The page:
Lynas Corp, the only rare land producer outside of China, has warned that the closure of a protracted processing plant in Malaysia would damage supply security for critical industries including medical equipment and automotive manufacturers.
Groups registered in Australia said on Wednesday that they asked the Malaysian government for an exception to reopen its facilities, which Kuala Lumpur closed last month because of social distance rules aimed at slowing the spread of the corona virus.
But Lynas said disruptions to production – which fell 18 percent in the March quarter from the same period last year – and weak prices could force him to use government funds to complete a separate capital project worth A $ 500 million ($ 317 million) that was vital for his company . operation.
Amanda Lacaze, chief executive, said the company was considering seeking support from Japan, Australia or the US, which considers the Lynas non-China facility to be strategically important, to complete an ore processing plant in Kalgoorlie, Australia.
“We always propose to fund it ourselves [plant] based on cash flow generated by the business. Now if there is a continuing decline in the industry it can affect our ability to do that, “Ms Lacaze told the Financial Times.
Kuala Lumpur has told Lynas that in order to maintain its operating license, he had to build facilities abroad in 2023 until handle radioactive waste generated during tillage is rare at its plant in Malaysia.
Ms Lacaze said she was optimistic Lynas would win approval to reopen the Malaysian plant, which supplies more than 10 percent of the world’s rare earth – a group of 17 unknown minerals widely used by the electronics and oil and gas industries and important for magnets used in turbines wind and electric cars.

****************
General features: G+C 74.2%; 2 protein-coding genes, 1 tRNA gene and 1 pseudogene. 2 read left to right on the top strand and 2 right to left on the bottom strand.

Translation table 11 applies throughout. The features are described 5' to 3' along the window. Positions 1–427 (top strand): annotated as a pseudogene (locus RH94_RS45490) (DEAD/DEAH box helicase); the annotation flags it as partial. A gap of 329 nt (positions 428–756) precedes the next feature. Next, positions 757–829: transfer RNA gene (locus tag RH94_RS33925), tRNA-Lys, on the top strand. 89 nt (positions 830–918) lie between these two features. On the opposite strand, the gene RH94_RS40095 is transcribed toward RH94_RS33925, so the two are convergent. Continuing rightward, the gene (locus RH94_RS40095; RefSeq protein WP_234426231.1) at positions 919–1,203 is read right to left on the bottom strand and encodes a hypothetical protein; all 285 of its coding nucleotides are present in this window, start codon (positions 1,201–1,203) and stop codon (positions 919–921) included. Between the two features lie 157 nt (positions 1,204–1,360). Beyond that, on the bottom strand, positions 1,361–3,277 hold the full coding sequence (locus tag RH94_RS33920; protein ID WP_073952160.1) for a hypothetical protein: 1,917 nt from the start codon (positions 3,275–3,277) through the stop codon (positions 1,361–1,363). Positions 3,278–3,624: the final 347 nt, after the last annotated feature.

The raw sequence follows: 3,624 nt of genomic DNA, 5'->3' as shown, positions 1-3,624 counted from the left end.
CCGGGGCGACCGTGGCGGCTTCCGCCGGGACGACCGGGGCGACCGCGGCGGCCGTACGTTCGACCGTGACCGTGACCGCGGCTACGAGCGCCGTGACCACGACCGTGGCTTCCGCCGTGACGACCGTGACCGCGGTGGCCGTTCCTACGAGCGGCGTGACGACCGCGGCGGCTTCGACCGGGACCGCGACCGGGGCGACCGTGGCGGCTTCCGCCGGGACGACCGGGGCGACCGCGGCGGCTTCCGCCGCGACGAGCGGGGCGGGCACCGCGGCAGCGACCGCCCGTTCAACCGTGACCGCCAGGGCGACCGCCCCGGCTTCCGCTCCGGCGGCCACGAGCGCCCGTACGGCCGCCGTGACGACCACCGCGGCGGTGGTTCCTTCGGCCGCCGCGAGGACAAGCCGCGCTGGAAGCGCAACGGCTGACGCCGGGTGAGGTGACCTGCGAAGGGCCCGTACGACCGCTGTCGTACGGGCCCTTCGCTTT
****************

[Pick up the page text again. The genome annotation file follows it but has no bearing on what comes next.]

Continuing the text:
But he said the disruption caused by the coronavirus pandemic again highlighted the need for diversification of supply chains away from China, which accounts for nearly 90 percent of the world’s rare earth production.
“This is a call to awaken many end users in the west, some of whom have a single geographic dependency on their supply chains,” he said. “Diversity of supply is very important.”
Last year, rising trade tensions between the US and China sparked fears that Beijing could use its rare domination to pressure President Donald Trump.
Ms Lacaze said supply chain diversification had begun, noting that Japanese magnet makers were investing at home and in Southeast Asia assisted by funds from the Japanese and US governments.
“This is a recognition that if you source all your products from one area just because it’s cheap if you can’t get the product it no longer looks cheap,” he said.
In the March quarter, Lynas supplied only one tenth of rare earth products to customers in China, down from 38 percent two years earlier.
Lynas too Take part in two US government tenders to build rare earth facilities in the state of Texas.
Andrew White, an analyst with Sydney-based broker Curran & Co, said Lynas competes with rival companies for US funding but can make a convincing case because of the reliability of existing operations.
“That will depend on how much the US government wants to comply with ‘Made in America by American type policies,” he said.
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